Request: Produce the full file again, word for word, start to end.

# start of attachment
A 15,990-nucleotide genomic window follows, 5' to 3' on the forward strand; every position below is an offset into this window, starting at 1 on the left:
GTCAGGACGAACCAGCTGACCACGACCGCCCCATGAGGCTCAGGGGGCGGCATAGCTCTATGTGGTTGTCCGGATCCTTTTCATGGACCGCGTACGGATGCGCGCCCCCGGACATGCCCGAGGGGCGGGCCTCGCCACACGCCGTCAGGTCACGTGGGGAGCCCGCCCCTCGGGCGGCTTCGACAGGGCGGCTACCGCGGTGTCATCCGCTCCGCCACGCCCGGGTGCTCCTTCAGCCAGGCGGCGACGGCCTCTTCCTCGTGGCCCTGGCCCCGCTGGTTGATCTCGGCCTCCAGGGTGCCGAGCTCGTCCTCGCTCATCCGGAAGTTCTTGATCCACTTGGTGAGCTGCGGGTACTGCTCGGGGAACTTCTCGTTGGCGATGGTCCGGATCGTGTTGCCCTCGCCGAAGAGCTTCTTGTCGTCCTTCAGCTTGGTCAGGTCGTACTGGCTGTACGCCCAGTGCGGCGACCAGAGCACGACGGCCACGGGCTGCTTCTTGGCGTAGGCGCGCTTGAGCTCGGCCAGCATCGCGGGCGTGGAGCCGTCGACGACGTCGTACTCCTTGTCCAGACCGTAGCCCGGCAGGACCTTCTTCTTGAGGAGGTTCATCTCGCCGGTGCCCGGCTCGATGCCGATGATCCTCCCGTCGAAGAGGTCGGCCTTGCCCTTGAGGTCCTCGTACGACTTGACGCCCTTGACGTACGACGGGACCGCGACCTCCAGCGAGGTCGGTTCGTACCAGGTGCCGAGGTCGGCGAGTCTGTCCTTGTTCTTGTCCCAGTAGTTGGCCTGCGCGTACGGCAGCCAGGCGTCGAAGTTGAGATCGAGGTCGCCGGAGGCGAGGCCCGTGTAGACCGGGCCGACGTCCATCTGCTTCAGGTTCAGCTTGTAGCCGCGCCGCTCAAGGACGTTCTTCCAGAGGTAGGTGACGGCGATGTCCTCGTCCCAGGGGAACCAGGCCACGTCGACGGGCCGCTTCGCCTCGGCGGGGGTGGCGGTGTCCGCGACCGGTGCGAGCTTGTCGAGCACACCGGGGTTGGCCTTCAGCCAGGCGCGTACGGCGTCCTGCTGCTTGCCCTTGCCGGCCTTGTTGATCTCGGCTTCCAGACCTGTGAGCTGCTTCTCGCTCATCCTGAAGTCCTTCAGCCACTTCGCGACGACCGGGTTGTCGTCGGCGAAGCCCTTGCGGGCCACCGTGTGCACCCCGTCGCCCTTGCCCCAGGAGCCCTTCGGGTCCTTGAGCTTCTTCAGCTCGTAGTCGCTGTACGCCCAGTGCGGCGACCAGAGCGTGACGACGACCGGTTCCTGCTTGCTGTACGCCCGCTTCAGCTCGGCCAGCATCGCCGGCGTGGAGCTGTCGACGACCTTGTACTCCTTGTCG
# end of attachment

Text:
A 15,990-nucleotide genomic window follows, 5' to 3' on the forward strand; every position below is an offset into this window, starting at 1 on the left:
GTCAGGACGAACCAGCTGACCACGACCGCCCCATGAGGCTCAGGGGGCGGCATAGCTCTATGTGGTTGTCCGGATCCTTTTCATGGACCGCGTACGGATGCGCGCCCCCGGACATGCCCGAGGGGCGGGCCTCGCCACACGCCGTCAGGTCACGTGGGGAGCCCGCCCCTCGGGCGGCTTCGACAGGGCGGCTACCGCGGTGTCATCCGCTCCGCCACGCCCGGGTGCTCCTTCAGCCAGGCGGCGACGGCCTCTTCCTCGTGGCCCTGGCCCCGCTGGTTGATCTCGGCCTCCAGGGTGCCGAGCTCGTCCTCGCTCATCCGGAAGTTCTTGATCCACTTGGTGAGCTGCGGGTACTGCTCGGGGAACTTCTCGTTGGCGATGGTCCGGATCGTGTTGCCCTCGCCGAAGAGCTTCTTGTCGTCCTTCAGCTTGGTCAGGTCGTACTGGCTGTACGCCCAGTGCGGCGACCAGAGCACGACGGCCACGGGCTGCTTCTTGGCGTAGGCGCGCTTGAGCTCGGCCAGCATCGCGGGCGTGGAGCCGTCGACGACGTCGTACTCCTTGTCCAGACCGTAGCCCGGCAGGACCTTCTTCTTGAGGAGGTTCATCTCGCCGGTGCCCGGCTCGATGCCGATGATCCTCCCGTCGAAGAGGTCGGCCTTGCCCTTGAGGTCCTCGTACGACTTGACGCCCTTGACGTACGACGGGACCGCGACCTCCAGCGAGGTCGGTTCGTACCAGGTGCCGAGGTCGGCGAGTCTGTCCTTGTTCTTGTCCCAGTAGTTGGCCTGCGCGTACGGCAGCCAGGCGTCGAAGTTGAGATCGAGGTCGCCGGAGGCGAGGCCCGTGTAGACCGGGCCGACGTCCATCTGCTTCAGGTTCAGCTTGTAGCCGCGCCGCTCAAGGACGTTCTTCCAGAGGTAGGTGACGGCGATGTCCTCGTCCCAGGGGAACCAGGCCACGTCGACGGGCCGCTTCGCCTCGGCGGGGGTGGCGGTGTCCGCGACCGGTGCGAGCTTGTCGAGCACACCGGGGTTGGCCTTCAGCCAGGCGCGTACGGCGTCCTGCTGCTTGCCCTTGCCGGCCTTGTTGATCTCGGCTTCCAGACCTGTGAGCTGCTTCTCGCTCATCCTGAAGTCCTTCAGCCACTTCGCGACGACCGGGTTGTCGTCGGCGAAGCCCTTGCGGGCCACCGTGTGCACCCCGTCGCCCTTGCCCCAGGAGCCCTTCGGGTCCTTGAGCTTCTTCAGCTCGTAGTCGCTGTACGCCCAGTGCGGCGACCAGAGCGTGACGACGACCGGTTCCTGCTTGCTGTACGCCCGCTTCAGCTCGGCCAGCATCGCCGGCGTGGAGCTGTCGACGACCTTGTACTCCTTGTCG